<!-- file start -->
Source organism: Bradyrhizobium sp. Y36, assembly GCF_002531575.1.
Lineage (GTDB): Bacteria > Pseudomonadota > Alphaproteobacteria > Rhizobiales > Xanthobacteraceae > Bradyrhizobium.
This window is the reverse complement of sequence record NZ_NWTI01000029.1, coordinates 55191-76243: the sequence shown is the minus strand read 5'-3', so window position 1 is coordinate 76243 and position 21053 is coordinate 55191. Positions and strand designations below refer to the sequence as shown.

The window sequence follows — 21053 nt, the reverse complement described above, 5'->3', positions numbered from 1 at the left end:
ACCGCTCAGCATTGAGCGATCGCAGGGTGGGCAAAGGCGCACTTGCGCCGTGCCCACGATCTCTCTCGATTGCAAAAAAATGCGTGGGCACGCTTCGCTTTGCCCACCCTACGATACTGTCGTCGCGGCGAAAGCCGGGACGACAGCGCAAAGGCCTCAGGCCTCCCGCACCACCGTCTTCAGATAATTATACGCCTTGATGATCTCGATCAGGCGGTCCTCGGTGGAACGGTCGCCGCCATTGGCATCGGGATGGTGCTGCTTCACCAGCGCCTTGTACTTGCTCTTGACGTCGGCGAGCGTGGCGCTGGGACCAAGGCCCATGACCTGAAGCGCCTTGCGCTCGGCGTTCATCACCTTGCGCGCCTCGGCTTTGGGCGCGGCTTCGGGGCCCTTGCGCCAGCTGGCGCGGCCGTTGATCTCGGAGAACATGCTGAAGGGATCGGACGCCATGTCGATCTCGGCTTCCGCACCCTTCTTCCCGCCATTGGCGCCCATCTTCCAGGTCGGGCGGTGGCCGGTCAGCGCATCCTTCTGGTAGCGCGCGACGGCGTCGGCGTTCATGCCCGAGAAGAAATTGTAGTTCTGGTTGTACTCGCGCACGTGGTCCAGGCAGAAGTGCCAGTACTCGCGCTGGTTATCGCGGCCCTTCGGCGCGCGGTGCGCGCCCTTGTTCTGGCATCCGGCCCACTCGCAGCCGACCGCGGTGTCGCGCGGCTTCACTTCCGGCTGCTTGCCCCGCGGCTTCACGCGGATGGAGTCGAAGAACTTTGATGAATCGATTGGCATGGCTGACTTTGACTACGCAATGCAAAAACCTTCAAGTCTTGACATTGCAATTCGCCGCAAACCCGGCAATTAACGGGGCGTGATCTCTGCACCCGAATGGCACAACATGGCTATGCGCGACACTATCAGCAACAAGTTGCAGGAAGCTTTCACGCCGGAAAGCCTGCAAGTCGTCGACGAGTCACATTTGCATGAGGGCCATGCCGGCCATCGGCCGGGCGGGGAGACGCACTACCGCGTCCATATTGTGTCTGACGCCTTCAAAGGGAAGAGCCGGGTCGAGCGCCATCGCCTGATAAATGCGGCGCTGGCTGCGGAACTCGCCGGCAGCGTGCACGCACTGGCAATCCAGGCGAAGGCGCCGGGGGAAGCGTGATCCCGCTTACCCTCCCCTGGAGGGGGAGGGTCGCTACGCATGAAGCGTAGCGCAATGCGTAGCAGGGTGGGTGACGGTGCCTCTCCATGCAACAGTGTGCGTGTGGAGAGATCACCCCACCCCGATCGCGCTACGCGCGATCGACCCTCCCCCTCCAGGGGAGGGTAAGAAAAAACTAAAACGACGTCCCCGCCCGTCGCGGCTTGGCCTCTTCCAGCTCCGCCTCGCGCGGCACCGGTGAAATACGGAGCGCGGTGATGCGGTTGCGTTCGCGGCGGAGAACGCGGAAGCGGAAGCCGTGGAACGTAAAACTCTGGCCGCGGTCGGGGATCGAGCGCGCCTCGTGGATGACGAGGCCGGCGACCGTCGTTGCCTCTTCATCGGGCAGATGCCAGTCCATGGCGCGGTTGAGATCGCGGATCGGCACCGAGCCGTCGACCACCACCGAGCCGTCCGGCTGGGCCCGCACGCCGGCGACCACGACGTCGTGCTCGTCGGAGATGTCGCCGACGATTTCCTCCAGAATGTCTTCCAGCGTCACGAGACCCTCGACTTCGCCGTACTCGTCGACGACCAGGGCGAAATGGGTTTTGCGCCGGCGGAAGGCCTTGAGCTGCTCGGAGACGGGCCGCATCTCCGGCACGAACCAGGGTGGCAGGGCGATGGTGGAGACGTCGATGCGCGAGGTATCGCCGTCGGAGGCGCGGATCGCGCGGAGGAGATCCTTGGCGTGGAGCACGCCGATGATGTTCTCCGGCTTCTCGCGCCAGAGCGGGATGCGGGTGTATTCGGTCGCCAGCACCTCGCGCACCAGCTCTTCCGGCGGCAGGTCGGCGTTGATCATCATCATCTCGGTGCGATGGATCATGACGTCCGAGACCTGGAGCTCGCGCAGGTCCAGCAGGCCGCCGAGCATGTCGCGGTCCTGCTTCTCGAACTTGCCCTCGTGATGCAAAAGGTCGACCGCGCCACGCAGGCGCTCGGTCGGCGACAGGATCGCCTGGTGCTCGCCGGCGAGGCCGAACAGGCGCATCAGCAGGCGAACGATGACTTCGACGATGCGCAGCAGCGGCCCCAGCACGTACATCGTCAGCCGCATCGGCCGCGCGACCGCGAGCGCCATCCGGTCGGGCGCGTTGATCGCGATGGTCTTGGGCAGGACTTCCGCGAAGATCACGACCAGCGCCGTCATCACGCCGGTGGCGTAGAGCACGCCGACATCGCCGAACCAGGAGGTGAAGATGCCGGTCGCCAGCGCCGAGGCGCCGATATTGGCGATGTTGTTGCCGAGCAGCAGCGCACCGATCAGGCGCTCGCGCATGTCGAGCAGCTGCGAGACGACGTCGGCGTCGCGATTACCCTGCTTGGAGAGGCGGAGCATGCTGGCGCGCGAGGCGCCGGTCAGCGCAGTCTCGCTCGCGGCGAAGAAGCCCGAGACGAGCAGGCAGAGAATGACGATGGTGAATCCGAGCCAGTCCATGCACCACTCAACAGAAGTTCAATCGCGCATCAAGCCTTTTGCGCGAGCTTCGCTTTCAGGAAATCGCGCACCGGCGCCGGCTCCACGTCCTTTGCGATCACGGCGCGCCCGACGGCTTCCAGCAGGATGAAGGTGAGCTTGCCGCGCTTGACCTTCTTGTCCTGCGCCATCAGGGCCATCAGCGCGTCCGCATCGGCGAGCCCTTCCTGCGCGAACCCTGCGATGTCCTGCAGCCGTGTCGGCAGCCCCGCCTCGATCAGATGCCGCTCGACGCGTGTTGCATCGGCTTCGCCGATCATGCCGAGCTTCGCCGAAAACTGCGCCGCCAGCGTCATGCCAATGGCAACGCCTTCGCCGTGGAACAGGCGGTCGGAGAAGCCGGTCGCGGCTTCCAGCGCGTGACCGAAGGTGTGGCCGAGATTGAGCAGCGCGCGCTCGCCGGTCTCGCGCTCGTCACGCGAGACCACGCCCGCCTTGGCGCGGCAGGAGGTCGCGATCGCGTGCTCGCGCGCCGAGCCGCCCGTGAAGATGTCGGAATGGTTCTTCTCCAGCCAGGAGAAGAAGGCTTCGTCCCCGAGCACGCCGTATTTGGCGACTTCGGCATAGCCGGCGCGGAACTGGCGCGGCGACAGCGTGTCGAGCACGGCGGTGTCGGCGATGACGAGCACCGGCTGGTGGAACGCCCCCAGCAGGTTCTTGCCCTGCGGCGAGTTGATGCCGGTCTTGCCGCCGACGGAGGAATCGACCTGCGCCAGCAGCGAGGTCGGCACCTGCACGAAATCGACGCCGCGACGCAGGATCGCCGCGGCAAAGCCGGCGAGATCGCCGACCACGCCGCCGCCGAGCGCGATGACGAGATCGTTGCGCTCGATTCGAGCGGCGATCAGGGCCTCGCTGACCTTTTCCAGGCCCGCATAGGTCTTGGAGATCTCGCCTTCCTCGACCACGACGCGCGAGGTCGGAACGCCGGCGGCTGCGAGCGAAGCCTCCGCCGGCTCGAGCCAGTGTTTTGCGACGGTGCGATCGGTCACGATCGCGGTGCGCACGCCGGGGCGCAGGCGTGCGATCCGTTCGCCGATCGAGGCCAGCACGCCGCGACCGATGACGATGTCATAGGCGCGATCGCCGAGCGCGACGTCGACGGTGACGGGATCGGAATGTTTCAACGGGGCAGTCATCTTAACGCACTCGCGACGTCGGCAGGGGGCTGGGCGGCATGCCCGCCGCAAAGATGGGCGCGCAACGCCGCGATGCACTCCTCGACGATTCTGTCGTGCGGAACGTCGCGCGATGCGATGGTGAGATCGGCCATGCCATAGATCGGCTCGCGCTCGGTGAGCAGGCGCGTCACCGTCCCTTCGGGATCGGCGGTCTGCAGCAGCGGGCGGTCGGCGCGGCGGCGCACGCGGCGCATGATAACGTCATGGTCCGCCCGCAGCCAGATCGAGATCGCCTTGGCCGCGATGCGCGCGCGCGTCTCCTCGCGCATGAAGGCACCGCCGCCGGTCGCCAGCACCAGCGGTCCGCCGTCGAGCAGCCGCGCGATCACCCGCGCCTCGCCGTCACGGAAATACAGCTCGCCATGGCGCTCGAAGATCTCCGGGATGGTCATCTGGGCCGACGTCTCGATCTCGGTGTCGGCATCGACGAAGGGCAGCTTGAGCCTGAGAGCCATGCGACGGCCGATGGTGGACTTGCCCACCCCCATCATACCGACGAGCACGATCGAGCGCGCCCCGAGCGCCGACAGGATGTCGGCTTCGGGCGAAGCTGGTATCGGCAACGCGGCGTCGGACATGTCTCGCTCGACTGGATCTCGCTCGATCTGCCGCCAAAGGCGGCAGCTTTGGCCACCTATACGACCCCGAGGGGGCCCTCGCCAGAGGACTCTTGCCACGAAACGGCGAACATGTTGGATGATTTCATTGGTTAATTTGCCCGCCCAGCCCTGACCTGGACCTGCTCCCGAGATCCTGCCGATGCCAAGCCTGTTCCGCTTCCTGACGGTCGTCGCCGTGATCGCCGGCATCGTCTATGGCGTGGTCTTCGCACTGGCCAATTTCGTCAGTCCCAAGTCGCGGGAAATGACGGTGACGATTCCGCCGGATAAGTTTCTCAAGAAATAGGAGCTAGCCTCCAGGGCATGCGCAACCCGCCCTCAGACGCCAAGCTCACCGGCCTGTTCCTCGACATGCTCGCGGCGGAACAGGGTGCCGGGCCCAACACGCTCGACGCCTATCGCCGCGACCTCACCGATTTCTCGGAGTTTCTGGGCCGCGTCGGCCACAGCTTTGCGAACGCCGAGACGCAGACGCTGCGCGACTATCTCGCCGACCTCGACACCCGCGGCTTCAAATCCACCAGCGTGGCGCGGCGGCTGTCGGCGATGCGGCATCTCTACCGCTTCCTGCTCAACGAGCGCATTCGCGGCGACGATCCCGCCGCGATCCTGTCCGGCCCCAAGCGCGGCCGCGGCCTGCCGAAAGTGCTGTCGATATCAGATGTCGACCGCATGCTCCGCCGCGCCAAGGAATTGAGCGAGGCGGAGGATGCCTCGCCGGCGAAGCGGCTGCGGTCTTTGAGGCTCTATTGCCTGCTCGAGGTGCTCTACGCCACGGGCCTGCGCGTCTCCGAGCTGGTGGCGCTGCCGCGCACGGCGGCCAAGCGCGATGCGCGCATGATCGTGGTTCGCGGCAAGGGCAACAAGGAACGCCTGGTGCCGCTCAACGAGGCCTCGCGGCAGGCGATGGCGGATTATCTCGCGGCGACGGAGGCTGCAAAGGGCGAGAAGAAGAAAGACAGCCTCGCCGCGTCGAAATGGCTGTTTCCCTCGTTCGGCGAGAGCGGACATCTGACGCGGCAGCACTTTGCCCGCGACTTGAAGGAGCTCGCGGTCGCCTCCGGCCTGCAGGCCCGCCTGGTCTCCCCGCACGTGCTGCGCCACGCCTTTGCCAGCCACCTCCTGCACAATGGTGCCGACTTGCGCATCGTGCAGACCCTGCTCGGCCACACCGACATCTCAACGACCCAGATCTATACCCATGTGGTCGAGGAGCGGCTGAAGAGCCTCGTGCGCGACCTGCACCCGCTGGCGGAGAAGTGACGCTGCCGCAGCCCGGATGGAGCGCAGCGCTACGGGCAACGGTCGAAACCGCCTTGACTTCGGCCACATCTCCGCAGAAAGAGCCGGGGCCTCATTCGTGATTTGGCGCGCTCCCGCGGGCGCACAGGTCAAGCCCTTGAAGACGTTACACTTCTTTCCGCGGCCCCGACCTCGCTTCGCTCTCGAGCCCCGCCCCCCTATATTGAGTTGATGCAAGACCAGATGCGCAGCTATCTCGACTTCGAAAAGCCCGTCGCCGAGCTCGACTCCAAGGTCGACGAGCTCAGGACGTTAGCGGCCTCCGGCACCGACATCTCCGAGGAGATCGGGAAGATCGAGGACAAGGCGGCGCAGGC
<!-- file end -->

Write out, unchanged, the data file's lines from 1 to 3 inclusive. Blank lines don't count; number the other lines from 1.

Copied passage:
Source organism: Bradyrhizobium sp. Y36, assembly GCF_002531575.1.
Lineage (GTDB): Bacteria > Pseudomonadota > Alphaproteobacteria > Rhizobiales > Xanthobacteraceae > Bradyrhizobium.
This window is the reverse complement of sequence record NZ_NWTI01000029.1, coordinates 55191-76243: the sequence shown is the minus strand read 5'-3', so window position 1 is coordinate 76243 and position 21053 is coordinate 55191. Positions and strand designations below refer to the sequence as shown.